By Paul Polman, Myriam Sidibe, and Val Curtis
On a recent Monday morning, 20-year-old Sharon Mong’are put on her “Hero for Change” T-shirt and made her way to a health clinic in Kenya to teach new mothers about the importance of washing their hands with soap. It was Oct. 15th, Global Handwashing Day, and hundreds of volunteers like Sharon were deployed in clinics, crèches and schools all over Kenya to share this life-saving habit. In the clinic, Sharon sprinkled “Glo Germ” on one of the mothers’ hands, a substance that makes germs glow under U.V. light. The mother’s visceral experience of seeing the hidden germs that lurked on her unwashed hands was only one of Sharon’s many convincing arguments.
Sharon, a student at Kenyatta University, is part of the Heroes for Change programme, which trains youth to volunteer and learn skills concerning social issues that affect their communities. One of its causes is Global Handwashing Day, the result of a coalition between public health experts, NGOs and soap companies.
According to the World Health Organisation, washing your hands with soap is the most cost-effective public health intervention there is. But only one in six people globally wash their hands after going to the toilet or before preparing food or eating, risking the spread of deadly infections.
Private-sector involvement has been fundamental to Global Handwashing Day from the outset. Corporate members of the partnership are not sponsors or supporters; rather, they are crucial to the design and independent delivery of successful programmes like Heroes for Change. Commercial organisations bring not just resources, but ways of thinking that are invaluable to development efforts. Some of these are tangible: technology, products and human capital, for example. Just as important, though, are the intangibles, from the entrepreneurial mind-set that blossoms in business, to the drive to hunt out neat solutions to nasty problems. When selling more soap equates with better health, we can build collaborations that are there for the long run, growing the consumer base and improving health. This is good news for the reduction of global poverty.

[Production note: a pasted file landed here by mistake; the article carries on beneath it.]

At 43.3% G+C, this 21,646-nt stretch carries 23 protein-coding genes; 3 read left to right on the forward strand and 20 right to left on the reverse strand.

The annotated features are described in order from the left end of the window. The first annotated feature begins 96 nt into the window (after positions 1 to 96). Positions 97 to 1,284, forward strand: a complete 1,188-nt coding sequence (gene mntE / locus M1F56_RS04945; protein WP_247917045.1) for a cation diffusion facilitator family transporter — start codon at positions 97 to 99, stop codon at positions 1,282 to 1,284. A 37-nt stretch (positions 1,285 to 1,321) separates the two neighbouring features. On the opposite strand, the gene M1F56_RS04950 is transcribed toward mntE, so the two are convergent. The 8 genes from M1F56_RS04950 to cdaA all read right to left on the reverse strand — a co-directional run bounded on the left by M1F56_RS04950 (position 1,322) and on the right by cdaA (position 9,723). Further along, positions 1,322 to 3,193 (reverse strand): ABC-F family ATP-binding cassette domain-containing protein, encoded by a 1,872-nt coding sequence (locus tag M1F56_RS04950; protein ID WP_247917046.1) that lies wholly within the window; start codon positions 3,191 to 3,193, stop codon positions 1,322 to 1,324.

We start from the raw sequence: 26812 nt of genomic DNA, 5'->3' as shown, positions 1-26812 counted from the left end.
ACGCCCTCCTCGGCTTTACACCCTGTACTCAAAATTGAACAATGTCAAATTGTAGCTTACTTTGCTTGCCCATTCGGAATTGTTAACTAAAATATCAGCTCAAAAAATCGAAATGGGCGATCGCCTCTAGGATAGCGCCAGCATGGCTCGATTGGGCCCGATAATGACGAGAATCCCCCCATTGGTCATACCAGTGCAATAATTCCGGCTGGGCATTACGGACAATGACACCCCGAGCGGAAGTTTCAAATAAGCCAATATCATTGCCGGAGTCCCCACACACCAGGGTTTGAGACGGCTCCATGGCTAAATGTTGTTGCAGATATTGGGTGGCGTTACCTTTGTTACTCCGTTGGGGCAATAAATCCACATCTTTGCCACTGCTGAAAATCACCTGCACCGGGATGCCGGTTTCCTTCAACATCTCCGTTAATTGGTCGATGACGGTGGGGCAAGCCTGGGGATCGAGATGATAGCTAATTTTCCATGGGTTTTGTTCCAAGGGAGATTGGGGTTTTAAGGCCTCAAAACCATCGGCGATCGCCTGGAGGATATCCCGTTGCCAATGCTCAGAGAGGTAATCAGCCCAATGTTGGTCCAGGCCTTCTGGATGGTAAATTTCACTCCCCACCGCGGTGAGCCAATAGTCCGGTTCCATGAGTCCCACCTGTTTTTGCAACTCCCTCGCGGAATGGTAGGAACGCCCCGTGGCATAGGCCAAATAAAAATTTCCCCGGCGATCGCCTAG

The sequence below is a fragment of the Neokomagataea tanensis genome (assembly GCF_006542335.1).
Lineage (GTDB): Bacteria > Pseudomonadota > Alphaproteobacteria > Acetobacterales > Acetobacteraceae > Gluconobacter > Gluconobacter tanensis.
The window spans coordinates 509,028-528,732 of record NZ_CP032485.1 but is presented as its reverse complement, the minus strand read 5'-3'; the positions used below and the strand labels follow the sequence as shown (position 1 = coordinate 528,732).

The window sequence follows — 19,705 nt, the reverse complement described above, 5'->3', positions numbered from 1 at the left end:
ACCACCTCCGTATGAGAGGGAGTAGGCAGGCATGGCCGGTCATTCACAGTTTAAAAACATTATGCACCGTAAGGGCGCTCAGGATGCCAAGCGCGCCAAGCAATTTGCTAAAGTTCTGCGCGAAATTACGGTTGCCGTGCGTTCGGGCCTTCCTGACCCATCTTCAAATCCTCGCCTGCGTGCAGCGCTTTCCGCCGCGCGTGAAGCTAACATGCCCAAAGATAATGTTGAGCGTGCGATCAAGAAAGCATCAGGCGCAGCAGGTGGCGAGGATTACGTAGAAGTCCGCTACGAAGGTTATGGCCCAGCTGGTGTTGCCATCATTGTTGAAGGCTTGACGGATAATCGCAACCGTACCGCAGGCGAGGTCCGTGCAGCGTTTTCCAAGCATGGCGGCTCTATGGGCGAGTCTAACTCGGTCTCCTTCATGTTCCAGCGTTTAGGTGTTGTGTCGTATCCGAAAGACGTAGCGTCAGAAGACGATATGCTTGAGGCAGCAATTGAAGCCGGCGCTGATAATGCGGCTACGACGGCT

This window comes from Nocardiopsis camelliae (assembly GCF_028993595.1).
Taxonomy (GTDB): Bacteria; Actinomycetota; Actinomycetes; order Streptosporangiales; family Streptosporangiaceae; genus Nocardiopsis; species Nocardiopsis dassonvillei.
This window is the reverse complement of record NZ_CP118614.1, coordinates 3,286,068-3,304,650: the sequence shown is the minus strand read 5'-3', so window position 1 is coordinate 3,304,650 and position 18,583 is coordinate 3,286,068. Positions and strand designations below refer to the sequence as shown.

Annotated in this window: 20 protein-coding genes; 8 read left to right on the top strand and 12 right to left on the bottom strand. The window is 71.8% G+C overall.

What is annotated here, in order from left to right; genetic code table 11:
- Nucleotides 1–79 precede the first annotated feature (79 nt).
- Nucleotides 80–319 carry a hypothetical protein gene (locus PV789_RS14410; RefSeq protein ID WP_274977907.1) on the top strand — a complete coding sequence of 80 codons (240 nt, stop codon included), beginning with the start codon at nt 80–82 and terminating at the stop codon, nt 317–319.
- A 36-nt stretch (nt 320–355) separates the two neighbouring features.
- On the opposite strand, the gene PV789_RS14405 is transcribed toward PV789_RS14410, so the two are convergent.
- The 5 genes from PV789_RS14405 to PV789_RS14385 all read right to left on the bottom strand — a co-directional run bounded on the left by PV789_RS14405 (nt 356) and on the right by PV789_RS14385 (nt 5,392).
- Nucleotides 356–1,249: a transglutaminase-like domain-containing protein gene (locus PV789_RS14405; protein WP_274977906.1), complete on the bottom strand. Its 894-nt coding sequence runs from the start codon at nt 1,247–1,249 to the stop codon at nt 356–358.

This type of active co-operation is embedded in Sustainable Development Goal 17: Partnerships for the Goals. When organisations with different ways of working, different motivations and different resources come together for a common purpose, these goals become achievable.
In the ten years since Global Handwashing Day was first celebrated, it has helped many communities prevent avoidable child deaths. While development projects often fade away when funding ends, the commercial return in this case helps to keep things going. Unilever’s soap brand, “Lifebuoy”, is a founding partner of Global Handwashing Day. Since launching its social mission to improve hand hygiene, Lifebuoy has been one of Unilever’s fastest-growing brands, reaching over 420 million people with handwashing programs. The “Help a Child Reach 5” campaign pioneered a social-media-led approach to advocacy, successfully using creative communications to encourage better hygiene among young mothers, midwives, and other key groups with a responsibility for child health. Lifebuoy’s activities have also provided a map for other brands in the company’s portfolio to follow. In 2017, Unilever’s “Sustainable Living Brands” (those linking social purpose to business growth) grew 46% faster than the rest of the business and delivered 70% of its turnover growth.
Here is an example of how capitalism can create wider benefits, helping both business and society win. Competitive markets can be a useful catalyst for innovation. Some innovations will be more costly or complicated than washing hands. But the principle that multi-sectoral actions increase the potential of organisations to create essential change remains. It’s a principle worth bearing in mind as over 500 million people in 100 countries celebrate the life-saving power of washing their hands with soap.
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